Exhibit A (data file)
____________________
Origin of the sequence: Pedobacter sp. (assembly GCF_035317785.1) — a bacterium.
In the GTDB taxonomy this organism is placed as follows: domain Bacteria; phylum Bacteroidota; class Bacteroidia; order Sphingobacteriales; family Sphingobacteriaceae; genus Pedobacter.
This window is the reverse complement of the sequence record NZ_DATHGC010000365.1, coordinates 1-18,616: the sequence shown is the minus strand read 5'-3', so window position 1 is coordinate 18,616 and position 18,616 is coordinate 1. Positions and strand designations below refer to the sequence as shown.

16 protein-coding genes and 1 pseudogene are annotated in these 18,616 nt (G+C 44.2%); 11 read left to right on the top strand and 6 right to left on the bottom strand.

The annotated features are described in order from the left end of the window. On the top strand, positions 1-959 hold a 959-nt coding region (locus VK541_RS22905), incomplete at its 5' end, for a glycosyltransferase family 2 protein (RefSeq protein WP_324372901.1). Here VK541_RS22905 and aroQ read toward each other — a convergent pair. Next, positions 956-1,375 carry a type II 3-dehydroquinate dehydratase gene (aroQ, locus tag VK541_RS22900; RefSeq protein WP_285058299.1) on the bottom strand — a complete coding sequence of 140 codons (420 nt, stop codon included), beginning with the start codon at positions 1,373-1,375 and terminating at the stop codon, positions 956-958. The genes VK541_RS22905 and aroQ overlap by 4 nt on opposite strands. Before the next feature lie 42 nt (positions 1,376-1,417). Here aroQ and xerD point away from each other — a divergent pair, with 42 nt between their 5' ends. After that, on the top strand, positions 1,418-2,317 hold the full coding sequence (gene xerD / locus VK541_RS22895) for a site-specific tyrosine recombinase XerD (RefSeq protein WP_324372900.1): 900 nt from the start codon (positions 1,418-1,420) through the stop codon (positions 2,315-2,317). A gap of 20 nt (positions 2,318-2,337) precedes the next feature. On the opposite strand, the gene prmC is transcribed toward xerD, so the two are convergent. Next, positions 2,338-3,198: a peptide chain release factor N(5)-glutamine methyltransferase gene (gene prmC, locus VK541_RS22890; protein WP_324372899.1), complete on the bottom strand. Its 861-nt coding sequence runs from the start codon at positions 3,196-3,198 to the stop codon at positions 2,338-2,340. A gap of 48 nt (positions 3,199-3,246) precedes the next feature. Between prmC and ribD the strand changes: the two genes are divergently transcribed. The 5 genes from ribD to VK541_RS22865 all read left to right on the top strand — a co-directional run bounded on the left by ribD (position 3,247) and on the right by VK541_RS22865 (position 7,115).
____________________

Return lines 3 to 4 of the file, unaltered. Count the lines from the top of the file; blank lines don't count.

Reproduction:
This window is the reverse complement of the sequence record NZ_DATHGC010000365.1, coordinates 1-18,616: the sequence shown is the minus strand read 5'-3', so window position 1 is coordinate 18,616 and position 18,616 is coordinate 1. Positions and strand designations below refer to the sequence as shown.

16 protein-coding genes and 1 pseudogene are annotated in these 18,616 nt (G+C 44.2%); 11 read left to right on the top strand and 6 right to left on the bottom strand.